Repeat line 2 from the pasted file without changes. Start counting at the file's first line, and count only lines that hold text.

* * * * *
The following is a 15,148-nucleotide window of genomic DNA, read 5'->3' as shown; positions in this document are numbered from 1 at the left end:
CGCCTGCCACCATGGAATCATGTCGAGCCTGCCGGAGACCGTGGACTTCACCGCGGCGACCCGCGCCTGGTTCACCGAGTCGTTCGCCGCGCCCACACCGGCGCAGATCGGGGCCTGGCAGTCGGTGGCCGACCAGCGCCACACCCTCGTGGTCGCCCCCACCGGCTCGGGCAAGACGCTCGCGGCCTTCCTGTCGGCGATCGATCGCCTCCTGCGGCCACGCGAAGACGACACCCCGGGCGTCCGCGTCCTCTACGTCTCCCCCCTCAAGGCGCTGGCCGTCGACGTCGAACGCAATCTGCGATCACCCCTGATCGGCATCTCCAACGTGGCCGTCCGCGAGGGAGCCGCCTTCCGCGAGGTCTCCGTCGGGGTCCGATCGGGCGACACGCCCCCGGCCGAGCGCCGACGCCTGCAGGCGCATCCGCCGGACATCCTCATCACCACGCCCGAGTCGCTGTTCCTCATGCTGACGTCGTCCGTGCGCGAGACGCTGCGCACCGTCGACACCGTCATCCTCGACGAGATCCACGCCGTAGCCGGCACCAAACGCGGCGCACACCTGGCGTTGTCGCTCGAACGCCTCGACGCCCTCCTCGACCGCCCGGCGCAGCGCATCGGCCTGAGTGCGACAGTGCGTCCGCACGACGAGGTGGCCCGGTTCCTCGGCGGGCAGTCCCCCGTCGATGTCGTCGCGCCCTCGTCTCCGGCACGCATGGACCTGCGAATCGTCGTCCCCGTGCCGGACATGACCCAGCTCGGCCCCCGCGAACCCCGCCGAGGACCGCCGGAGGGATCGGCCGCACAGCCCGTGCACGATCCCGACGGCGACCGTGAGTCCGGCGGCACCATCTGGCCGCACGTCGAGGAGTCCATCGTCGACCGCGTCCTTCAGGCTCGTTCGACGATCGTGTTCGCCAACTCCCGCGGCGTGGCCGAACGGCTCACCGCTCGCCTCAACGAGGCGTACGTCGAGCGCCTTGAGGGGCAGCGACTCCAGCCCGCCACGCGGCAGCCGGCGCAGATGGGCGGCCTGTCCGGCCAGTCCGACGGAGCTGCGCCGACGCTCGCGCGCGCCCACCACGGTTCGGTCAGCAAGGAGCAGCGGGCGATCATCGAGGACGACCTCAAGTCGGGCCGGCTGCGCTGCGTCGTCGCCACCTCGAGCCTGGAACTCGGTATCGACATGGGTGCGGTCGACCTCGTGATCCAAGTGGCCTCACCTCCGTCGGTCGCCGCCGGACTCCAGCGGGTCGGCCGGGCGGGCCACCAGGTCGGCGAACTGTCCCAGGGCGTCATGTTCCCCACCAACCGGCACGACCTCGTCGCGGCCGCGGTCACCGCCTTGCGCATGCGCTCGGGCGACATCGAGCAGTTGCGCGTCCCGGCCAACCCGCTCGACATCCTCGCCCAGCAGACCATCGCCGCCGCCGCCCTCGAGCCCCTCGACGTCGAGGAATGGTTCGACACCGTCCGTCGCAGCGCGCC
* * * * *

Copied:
CGCCTGCCACCATGGAATCATGTCGAGCCTGCCGGAGACCGTGGACTTCACCGCGGCGACCCGCGCCTGGTTCACCGAGTCGTTCGCCGCGCCCACACCGGCGCAGATCGGGGCCTGGCAGTCGGTGGCCGACCAGCGCCACACCCTCGTGGTCGCCCCCACCGGCTCGGGCAAGACGCTCGCGGCCTTCCTGTCGGCGATCGATCGCCTCCTGCGGCCACGCGAAGACGACACCCCGGGCGTCCGCGTCCTCTACGTCTCCCCCCTCAAGGCGCTGGCCGTCGACGTCGAACGCAATCTGCGATCACCCCTGATCGGCATCTCCAACGTGGCCGTCCGCGAGGGAGCCGCCTTCCGCGAGGTCTCCGTCGGGGTCCGATCGGGCGACACGCCCCCGGCCGAGCGCCGACGCCTGCAGGCGCATCCGCCGGACATCCTCATCACCACGCCCGAGTCGCTGTTCCTCATGCTGACGTCGTCCGTGCGCGAGACGCTGCGCACCGTCGACACCGTCATCCTCGACGAGATCCACGCCGTAGCCGGCACCAAACGCGGCGCACACCTGGCGTTGTCGCTCGAACGCCTCGACGCCCTCCTCGACCGCCCGGCGCAGCGCATCGGCCTGAGTGCGACAGTGCGTCCGCACGACGAGGTGGCCCGGTTCCTCGGCGGGCAGTCCCCCGTCGATGTCGTCGCGCCCTCGTCTCCGGCACGCATGGACCTGCGAATCGTCGTCCCCGTGCCGGACATGACCCAGCTCGGCCCCCGCGAACCCCGCCGAGGACCGCCGGAGGGATCGGCCGCACAGCCCGTGCACGATCCCGACGGCGACCGTGAGTCCGGCGGCACCATCTGGCCGCACGTCGAGGAGTCCATCGTCGACCGCGTCCTTCAGGCTCGTTCGACGATCGTGTTCGCCAACTCCCGCGGCGTGGCCGAACGGCTCACCGCTCGCCTCAACGAGGCGTACGTCGAGCGCCTTGAGGGGCAGCGACTCCAGCCCGCCACGCGGCAGCCGGCGCAGATGGGCGGCCTGTCCGGCCAGTCCGACGGAGCTGCGCCGACGCTCGCGCGCGCCCACCACGGTTCGGTCAGCAAGGAGCAGCGGGCGATCATCGAGGACGACCTCAAGTCGGGCCGGCTGCGCTGCGTCGTCGCCACCTCGAGCCTGGAACTCGGTATCGACATGGGTGCGGTCGACCTCGTGATCCAAGTGGCCTCACCTCCGTCGGTCGCCGCCGGACTCCAGCGGGTCGGCCGGGCGGGCCACCAGGTCGGCGAACTGTCCCAGGGCGTCATGTTCCCCACCAACCGGCACGACCTCGTCGCGGCCGCGGTCACCGCCTTGCGCATGCGCTCGGGCGACATCGAGCAGTTGCGCGTCCCGGCCAACCCGCTCGACATCCTCGCCCAGCAGACCATCGCCGCCGCCGCCCTCGAGCCCCTCGACGTCGAGGAATGGTTCGACACCGTCCGTCGCAGCGCGCC